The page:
Mid-Century meets Iconic Modern
Furniture as art and the real rules behind the right accessories
Connect the Dots
Which came first — the furry chair or the pop art? The Mitchell Gold + Bob Williams Ansel Chair superseded the Damien Hirst Litho. That voluminous texture begs for a partner that parades order and symmetry. In addition, the minimal Rodin-esque sculpture grounds the colorful wall art — a striking silhouette.
Use neutral palettes to bridge different silhouettes in the room. A white chair, in an artful or unusual shape is as much thought-provoking installation as it is a place for relaxation.
Room for Squares
The accessories personalize the room. The playful vibe of the blocks complements the more serious color and silhouettes the living space.
Tip the Scale
Keep in mind scale, texture, and color story. The designers took into account the neutrality of the space and shook it up by adding some chunkier pieces (hello, giant bowl and mega kettle), while incorporating simplistic pops of color (limes for days). When in doubt, clean lines always lend a helping hand for cohesiveness.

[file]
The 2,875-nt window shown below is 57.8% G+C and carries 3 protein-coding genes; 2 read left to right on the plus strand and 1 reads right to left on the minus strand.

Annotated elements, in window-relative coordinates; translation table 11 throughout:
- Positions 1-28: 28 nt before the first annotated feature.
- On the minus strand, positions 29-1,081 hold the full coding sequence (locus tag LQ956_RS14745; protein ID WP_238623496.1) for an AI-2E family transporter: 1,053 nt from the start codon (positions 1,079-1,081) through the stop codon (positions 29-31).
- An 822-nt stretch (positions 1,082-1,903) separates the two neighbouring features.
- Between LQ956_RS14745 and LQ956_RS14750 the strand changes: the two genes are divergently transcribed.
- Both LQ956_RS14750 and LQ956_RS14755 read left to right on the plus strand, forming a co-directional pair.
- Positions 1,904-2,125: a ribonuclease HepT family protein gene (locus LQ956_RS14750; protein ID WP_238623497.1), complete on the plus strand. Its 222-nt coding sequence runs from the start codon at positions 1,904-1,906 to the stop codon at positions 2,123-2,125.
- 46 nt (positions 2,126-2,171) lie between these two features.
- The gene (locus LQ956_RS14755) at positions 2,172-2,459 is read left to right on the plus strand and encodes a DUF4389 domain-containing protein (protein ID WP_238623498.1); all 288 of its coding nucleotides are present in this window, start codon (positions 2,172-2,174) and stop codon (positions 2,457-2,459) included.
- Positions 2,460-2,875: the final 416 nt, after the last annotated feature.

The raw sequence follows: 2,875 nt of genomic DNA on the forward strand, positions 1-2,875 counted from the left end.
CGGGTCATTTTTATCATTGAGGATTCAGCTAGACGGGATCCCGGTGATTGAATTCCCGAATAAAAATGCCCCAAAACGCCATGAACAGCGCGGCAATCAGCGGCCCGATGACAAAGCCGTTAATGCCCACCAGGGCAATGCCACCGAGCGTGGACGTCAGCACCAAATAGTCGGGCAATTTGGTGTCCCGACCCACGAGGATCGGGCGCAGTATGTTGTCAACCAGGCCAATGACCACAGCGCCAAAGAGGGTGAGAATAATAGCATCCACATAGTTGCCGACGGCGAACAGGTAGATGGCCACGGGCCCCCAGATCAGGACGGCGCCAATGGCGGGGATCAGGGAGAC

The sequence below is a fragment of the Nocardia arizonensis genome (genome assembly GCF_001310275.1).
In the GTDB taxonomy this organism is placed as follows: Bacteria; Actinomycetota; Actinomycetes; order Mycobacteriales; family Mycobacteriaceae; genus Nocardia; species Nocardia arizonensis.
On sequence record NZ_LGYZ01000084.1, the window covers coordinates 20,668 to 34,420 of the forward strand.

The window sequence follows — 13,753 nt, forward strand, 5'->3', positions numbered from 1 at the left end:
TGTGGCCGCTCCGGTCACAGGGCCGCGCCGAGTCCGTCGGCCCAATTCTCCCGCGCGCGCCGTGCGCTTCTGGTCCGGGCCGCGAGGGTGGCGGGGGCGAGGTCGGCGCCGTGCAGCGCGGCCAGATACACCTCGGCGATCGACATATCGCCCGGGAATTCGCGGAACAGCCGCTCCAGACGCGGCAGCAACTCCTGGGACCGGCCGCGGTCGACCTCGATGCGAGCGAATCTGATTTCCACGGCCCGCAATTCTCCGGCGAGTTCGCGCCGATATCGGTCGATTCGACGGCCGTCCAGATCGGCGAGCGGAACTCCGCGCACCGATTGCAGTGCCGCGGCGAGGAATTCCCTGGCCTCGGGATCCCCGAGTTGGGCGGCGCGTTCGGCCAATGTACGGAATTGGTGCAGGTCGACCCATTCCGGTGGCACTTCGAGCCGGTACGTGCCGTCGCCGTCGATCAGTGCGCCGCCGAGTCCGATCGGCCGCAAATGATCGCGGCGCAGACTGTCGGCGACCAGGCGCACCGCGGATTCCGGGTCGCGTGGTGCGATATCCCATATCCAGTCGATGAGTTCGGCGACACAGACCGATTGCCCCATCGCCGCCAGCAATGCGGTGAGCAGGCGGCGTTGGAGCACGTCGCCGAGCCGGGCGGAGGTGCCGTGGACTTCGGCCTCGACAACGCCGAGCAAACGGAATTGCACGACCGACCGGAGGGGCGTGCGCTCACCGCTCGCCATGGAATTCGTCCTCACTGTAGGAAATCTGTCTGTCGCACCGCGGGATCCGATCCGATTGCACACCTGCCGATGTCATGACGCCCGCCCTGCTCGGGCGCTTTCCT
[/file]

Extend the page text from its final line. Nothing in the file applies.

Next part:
Art and function play together in this chaise by Eames — designed in 1948, but it looks like something from the 21st century.
Photography by Adam Milliron
Met Sofa by Cassina; Collection of 19 Lucite Cubes by Veliza Mihich circa 1988; Oly Coffee Table
Saarinen Tulip Chairs by Knoll
Eames La Chaise chair and Platner Side Table